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Archive for the ‘Politics’ Category

Liberty and Security

A few months ago, I saw a quote on Facebook that got me thinking. I can’t find the exact post, but it was something along the lines of “He who trades liberty for security deserves neither and will lose both.” I’m aware of a similar quote attributed to Ben Franklin: “They who can give up essential liberty to obtain a little temporary safety, deserve neither liberty nor safety.” The quote I saw was attributed to someone else and was much more simplistic and caustic than Franklin’s.

From the start, I want to say I don’t know the context of either quote and don’t wish to comment on what the authors meant. I also think Franklin’s quote is worlds better than what I originally saw on Facebook. What irritates me is the way these quotes are usually used in persuasive writing, indicating that the tension between liberty and security is something a “deserving” man will not feel, or at least will not succumb to.

Frankly, I think that is nonsense. As far as I can see, the entire project of civilization and society is to decide which liberties are worth trading for which securities. At a very basic level, we trade the freedom to kill for the security of not being killed. Hunter-gatherers traded the freedom to wander at will for the security of a stable harvest. When we marry, we (most of us, anyway) trade sexual liberty for the emotional, financial, and genetic security of a spouse.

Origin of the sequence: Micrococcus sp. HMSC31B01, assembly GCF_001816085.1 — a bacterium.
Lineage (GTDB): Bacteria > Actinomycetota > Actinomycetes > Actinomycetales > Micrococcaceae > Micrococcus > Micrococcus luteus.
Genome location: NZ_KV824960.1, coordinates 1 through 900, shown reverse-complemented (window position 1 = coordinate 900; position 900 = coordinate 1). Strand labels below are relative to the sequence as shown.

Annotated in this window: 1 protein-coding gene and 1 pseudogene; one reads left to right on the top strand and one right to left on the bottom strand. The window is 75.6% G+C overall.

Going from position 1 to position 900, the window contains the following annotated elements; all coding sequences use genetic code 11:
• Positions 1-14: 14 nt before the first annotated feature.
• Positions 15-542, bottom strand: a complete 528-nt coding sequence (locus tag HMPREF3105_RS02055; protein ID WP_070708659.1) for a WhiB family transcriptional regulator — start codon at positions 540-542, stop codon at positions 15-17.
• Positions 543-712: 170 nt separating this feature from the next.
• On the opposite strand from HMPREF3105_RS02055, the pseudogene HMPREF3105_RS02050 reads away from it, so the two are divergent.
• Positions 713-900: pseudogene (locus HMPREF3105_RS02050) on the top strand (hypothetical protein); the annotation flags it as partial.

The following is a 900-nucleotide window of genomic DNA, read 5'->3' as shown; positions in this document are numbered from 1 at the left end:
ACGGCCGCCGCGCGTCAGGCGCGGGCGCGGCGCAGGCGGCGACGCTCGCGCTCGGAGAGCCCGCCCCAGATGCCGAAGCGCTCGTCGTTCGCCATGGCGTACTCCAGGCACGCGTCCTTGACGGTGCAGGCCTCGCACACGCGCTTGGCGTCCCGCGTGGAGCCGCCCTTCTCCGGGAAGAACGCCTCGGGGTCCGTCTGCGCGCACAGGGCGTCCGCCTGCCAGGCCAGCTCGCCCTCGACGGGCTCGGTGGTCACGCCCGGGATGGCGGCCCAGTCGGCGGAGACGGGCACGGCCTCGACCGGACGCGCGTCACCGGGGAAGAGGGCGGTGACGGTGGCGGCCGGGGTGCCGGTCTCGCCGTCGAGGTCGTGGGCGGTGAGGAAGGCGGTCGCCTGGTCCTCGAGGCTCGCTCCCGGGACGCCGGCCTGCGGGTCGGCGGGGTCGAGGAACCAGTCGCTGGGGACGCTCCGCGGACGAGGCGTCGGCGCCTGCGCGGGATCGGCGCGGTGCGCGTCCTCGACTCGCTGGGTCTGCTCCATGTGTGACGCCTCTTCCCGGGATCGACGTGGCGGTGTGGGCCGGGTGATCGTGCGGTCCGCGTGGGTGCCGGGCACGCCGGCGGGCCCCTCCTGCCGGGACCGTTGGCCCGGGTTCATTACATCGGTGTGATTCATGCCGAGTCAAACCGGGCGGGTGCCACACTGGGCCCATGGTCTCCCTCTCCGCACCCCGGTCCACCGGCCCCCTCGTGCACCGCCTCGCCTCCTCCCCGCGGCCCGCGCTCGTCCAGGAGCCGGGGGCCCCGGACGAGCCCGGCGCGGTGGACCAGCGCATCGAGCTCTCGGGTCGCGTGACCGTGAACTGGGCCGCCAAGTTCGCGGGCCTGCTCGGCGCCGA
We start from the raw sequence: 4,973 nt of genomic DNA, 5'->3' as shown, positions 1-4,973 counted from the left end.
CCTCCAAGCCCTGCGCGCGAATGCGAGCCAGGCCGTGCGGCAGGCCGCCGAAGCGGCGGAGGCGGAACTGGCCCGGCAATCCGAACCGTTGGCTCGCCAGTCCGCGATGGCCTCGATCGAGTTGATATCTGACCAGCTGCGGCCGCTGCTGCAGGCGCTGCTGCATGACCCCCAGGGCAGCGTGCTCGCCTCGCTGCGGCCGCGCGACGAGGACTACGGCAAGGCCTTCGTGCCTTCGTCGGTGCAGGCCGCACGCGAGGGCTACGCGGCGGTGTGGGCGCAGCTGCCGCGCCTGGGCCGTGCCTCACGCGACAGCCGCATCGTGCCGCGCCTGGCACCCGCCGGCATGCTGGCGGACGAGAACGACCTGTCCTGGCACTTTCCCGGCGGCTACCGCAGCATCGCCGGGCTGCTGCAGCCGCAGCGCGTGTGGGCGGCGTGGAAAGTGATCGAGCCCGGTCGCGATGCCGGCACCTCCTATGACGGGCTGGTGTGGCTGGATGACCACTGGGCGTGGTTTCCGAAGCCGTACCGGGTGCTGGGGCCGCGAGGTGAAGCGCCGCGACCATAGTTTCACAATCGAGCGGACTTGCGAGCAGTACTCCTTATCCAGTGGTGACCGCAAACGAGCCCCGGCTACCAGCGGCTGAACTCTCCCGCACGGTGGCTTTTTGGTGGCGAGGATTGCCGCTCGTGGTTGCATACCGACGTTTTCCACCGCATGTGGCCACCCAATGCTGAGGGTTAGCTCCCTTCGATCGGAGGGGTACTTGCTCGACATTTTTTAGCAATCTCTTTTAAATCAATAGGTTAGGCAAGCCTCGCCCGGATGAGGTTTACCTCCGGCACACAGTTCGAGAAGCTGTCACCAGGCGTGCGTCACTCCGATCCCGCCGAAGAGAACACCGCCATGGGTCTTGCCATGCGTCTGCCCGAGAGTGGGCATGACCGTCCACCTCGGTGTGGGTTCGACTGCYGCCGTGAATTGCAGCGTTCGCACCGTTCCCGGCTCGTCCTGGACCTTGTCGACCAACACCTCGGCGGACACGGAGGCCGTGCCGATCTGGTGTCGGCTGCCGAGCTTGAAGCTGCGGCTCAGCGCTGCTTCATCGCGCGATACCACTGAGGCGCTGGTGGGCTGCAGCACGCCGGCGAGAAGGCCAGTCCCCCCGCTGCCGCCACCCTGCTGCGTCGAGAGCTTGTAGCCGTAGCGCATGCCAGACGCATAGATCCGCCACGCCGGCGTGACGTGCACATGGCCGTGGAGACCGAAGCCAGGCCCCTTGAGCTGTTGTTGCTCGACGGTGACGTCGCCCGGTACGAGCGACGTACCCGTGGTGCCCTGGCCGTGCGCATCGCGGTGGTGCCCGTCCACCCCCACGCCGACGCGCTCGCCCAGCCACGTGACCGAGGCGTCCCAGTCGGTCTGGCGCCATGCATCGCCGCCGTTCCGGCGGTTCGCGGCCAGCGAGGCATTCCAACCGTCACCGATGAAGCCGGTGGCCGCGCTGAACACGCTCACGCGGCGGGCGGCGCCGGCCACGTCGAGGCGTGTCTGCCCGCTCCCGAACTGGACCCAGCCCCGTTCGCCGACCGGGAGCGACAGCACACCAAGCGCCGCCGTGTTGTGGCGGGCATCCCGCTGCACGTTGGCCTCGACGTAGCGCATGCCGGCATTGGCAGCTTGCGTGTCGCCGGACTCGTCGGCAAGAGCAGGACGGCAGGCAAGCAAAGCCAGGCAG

There is a cost involved in each of these decisions, as there is in any decision. Allowing someone the legal power to punish us when we kill limits our ability to advance our own interests. The paleo-minded believe our health suffered when we traded wild boar for wheat. And anyone who’s had kids or a roommate to offset housing costs knows the sacrifices involved in that trade.

Much of the current political debate in America centers around which liberties we’re willing to sacrifice for which securities. This, I think, is normal. But very few speak in those terms. Depending upon a speaker’s political affiliations, we hear about either a government confiscating guns to solidify power or a crazy group of gun-fanatics who think a couple of kids’ deaths are worth the fun of owning a rifle. We fear a 1984-style dystopia or we don’t care about the poor. We use the term “right” indiscriminately: I have a right to own a gun, to control my own reproduction, and even, according to the UN, to freely access the internet.

Liberty and security are in tension with one another. I don’t see any way of getting around that. In that context, it seems to me that, historically, inalienable rights are simply the group of liberties the founders believed weren’t worth trading, no matter what. I realize this language implies a certain intention on their part, and I apologize. I’m hardly a scholar on the subject; many could speak better to the founders’ beliefs than I can. But whether or not they believed the idea of rights carried moral weight, what they did, practically, was to attempt to protect a certain set of freedoms from future trade.